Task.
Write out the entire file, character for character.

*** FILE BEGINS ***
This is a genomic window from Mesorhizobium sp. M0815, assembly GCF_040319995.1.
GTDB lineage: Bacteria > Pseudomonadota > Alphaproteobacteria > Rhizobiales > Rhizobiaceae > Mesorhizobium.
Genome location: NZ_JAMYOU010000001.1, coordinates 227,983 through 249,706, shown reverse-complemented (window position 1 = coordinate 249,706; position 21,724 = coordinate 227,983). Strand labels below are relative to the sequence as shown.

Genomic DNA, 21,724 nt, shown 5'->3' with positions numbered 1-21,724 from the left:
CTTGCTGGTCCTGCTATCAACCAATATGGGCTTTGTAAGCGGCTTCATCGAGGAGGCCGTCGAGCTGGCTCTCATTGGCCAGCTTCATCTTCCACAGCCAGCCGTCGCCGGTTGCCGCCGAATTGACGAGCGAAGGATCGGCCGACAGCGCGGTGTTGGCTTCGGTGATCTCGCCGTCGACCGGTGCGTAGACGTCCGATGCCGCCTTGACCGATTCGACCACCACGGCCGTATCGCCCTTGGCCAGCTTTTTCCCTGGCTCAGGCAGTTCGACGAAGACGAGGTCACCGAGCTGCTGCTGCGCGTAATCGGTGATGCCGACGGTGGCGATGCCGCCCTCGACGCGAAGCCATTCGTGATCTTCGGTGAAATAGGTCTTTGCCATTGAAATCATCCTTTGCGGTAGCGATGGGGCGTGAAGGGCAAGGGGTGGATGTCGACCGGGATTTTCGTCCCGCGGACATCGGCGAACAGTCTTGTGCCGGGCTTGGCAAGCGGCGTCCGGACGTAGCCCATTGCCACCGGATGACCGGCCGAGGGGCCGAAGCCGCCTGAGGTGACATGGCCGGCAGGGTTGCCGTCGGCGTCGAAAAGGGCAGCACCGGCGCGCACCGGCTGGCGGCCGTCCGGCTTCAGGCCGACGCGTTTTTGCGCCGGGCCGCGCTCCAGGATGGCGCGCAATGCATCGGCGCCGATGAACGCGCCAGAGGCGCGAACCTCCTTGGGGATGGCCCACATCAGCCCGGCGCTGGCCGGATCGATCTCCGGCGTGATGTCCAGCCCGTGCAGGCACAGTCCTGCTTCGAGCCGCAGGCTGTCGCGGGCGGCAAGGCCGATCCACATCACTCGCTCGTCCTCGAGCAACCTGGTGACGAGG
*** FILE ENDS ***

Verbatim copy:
This is a genomic window from Mesorhizobium sp. M0815, assembly GCF_040319995.1.
GTDB lineage: Bacteria > Pseudomonadota > Alphaproteobacteria > Rhizobiales > Rhizobiaceae > Mesorhizobium.
Genome location: NZ_JAMYOU010000001.1, coordinates 227,983 through 249,706, shown reverse-complemented (window position 1 = coordinate 249,706; position 21,724 = coordinate 227,983). Strand labels below are relative to the sequence as shown.

Genomic DNA, 21,724 nt, shown 5'->3' with positions numbered 1-21,724 from the left:
CTTGCTGGTCCTGCTATCAACCAATATGGGCTTTGTAAGCGGCTTCATCGAGGAGGCCGTCGAGCTGGCTCTCATTGGCCAGCTTCATCTTCCACAGCCAGCCGTCGCCGGTTGCCGCCGAATTGACGAGCGAAGGATCGGCCGACAGCGCGGTGTTGGCTTCGGTGATCTCGCCGTCGACCGGTGCGTAGACGTCCGATGCCGCCTTGACCGATTCGACCACCACGGCCGTATCGCCCTTGGCCAGCTTTTTCCCTGGCTCAGGCAGTTCGACGAAGACGAGGTCACCGAGCTGCTGCTGCGCGTAATCGGTGATGCCGACGGTGGCGATGCCGCCCTCGACGCGAAGCCATTCGTGATCTTCGGTGAAATAGGTCTTTGCCATTGAAATCATCCTTTGCGGTAGCGATGGGGCGTGAAGGGCAAGGGGTGGATGTCGACCGGGATTTTCGTCCCGCGGACATCGGCGAACAGTCTTGTGCCGGGCTTGGCAAGCGGCGTCCGGACGTAGCCCATTGCCACCGGATGACCGGCCGAGGGGCCGAAGCCGCCTGAGGTGACATGGCCGGCAGGGTTGCCGTCGGCGTCGAAAAGGGCAGCACCGGCGCGCACCGGCTGGCGGCCGTCCGGCTTCAGGCCGACGCGTTTTTGCGCCGGGCCGCGCTCCAGGATGGCGCGCAATGCATCGGCGCCGATGAACGCGCCAGAGGCGCGAACCTCCTTGGGGATGGCCCACATCAGCCCGGCGCTGGCCGGATCGATCTCCGGCGTGATGTCCAGCCCGTGCAGGCACAGTCCTGCTTCGAGCCGCAGGCTGTCGCGGGCGGCAAGGCCGATCCACATCACTCGCTCGTCCTCGAGCAACCTGGTGACGAGG